13. News Article
    The NHS has been accused of “shocking and systemic” racism during the pandemic as black healthcare workers say they were given poor PPE and pushed into the Covid frontline first. Hundreds of black and brown healthcare staff across the UK have spoken to academics at Sheffield Hallam University about their experiences of racism during the pandemic. The accounts raised issues of racism within the health service which led to black and brown nurses and midwives being put at greater risk than their white colleagues, due to poorer PPE, training, workload and shift patterns. Rosalie San
  14. News Article
    Stark disparities in cancer rates between different ethnic groups have been laid bare in new research showing black people are twice as likely to get prostate cancer while white people have double the chance of getting skin and lung cancers. The analysis of NHS Digital cancer registration data by Cancer Research UK provides the most complete recording ever of cancer rates by ethnicity in England, offering crucial data on how some rates vary. The results are published in the British Journal of Cancer. White people in England are more than twice as likely to get some types of cancer, i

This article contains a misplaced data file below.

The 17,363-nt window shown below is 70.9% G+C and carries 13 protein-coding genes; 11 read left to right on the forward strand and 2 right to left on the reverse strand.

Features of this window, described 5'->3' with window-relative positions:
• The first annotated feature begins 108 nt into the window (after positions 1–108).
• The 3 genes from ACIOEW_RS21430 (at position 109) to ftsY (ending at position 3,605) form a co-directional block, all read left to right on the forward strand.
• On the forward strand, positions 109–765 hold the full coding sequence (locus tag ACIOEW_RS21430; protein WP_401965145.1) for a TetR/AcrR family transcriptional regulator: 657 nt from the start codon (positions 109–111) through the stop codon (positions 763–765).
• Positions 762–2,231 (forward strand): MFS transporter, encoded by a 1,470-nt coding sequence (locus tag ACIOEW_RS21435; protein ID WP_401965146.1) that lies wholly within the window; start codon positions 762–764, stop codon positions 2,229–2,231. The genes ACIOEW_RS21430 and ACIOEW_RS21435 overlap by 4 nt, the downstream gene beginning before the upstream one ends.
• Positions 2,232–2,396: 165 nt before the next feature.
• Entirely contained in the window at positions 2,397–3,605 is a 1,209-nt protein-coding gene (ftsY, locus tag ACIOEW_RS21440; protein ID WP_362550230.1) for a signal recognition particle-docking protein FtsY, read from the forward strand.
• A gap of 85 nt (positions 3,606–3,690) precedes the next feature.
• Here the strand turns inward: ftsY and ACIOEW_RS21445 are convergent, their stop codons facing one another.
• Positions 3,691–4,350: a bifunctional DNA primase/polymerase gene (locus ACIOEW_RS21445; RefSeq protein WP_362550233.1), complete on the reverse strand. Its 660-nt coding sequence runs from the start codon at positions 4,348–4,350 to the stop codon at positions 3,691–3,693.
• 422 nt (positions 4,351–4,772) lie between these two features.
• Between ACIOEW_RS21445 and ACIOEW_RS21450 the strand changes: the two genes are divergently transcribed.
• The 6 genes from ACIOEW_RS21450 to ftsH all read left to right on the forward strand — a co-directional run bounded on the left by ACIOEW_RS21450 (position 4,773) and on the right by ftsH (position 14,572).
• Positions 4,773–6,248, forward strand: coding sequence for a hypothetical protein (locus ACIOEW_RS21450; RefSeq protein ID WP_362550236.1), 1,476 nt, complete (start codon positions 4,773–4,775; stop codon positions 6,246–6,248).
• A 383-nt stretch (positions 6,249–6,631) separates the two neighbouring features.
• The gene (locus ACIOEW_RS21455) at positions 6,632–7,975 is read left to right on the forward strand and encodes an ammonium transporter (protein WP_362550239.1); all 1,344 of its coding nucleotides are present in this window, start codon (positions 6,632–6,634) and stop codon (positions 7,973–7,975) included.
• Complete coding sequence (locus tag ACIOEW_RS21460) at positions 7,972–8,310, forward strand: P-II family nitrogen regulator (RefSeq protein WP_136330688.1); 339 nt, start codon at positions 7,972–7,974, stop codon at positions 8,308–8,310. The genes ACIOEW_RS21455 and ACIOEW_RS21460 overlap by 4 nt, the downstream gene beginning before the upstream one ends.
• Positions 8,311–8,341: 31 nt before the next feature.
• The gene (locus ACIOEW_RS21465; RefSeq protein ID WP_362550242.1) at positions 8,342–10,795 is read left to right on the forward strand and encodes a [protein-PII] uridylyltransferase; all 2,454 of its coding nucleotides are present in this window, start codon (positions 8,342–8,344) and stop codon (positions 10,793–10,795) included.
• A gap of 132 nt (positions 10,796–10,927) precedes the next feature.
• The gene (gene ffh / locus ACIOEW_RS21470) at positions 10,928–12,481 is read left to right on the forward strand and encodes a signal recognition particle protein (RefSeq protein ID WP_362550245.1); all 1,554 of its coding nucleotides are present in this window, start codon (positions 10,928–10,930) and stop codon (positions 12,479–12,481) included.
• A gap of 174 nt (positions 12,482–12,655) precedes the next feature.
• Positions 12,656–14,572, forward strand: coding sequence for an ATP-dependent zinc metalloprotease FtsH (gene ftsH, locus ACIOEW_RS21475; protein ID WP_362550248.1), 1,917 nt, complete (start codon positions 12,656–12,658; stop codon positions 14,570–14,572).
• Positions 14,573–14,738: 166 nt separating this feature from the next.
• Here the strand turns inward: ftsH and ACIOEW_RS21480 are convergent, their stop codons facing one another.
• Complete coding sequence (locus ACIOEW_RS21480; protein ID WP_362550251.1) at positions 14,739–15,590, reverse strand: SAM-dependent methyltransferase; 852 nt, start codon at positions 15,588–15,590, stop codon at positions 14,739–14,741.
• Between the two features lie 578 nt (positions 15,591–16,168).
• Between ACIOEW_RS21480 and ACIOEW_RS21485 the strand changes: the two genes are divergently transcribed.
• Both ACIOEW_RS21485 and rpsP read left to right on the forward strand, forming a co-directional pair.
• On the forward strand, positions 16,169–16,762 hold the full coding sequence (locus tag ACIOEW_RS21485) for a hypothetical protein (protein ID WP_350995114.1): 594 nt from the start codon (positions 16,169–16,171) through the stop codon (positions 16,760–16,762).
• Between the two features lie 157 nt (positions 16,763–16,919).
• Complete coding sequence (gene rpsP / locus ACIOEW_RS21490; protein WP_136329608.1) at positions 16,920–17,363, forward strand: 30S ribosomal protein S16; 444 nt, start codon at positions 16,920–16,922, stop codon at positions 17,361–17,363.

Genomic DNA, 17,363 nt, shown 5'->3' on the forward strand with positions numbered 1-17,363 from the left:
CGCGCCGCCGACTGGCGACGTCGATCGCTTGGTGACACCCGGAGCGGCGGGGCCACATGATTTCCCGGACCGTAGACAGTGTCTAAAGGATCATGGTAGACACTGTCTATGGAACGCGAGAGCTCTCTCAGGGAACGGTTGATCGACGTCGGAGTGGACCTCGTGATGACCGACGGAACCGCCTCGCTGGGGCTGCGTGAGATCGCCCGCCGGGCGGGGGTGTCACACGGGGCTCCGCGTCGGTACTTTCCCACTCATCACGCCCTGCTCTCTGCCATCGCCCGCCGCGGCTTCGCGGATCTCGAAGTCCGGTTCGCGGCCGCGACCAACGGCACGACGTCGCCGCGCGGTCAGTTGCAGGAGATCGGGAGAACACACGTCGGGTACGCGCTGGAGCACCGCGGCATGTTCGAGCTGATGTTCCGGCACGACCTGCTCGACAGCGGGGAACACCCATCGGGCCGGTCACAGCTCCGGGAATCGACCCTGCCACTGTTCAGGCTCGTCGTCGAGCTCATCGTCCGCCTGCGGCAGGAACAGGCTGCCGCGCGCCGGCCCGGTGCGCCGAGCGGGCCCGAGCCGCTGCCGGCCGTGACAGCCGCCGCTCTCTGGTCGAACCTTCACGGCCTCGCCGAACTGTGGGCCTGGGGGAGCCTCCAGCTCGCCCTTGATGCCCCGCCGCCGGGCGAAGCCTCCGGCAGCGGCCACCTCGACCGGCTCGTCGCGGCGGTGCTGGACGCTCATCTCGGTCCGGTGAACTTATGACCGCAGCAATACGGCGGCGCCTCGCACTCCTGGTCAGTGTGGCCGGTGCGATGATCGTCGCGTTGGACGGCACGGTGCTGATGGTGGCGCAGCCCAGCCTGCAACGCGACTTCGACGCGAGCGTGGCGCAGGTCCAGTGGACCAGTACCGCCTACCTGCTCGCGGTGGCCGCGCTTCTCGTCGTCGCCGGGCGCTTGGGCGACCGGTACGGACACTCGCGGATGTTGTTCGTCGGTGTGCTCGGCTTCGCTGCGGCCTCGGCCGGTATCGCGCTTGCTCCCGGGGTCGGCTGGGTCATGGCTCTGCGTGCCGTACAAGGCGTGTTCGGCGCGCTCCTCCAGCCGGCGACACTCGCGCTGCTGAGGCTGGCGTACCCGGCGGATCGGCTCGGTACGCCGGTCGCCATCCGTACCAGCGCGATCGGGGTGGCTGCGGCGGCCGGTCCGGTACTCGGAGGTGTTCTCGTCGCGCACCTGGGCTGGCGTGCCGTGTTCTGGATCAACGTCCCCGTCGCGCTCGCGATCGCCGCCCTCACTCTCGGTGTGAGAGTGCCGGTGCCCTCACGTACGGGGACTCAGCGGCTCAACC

15. News Article
    A new pregnancy screening tool cuts the risk of baby loss among women from black, Asian and ethnic minority backgrounds to the same level as white women, research suggests. The app calculates a woman's individual risk of pregnancy problems. In a study of 20,000 pregnant women, baby death rates in ethnic groups were three times lower than normal when the tool was used. Experts say the new approach can help reduce health inequalities. The screening tool is already in use at St George's Hospital in London and is being tried out at three other maternity units in England, with h
  16. Content Article
    All women who underwent first trimester pre-eclampsia risk assessment using either the NICE screening checklist or the FMF multimodal approach. Women considered at high-risk in the FMF cohort were offered 150 mg aspirin before 16 weeks' gestation, serial growth scans and elective birth at 40 weeks. The study found that in the NICE cohort, the perinatal death rate was significantly higher in non-white than white women (7.95 versus 2.63/1000 births). Following the introduction of FMF screening, the perinatal death rate in non-white women fell from 7.95 to 3.22/1000 births, such that it was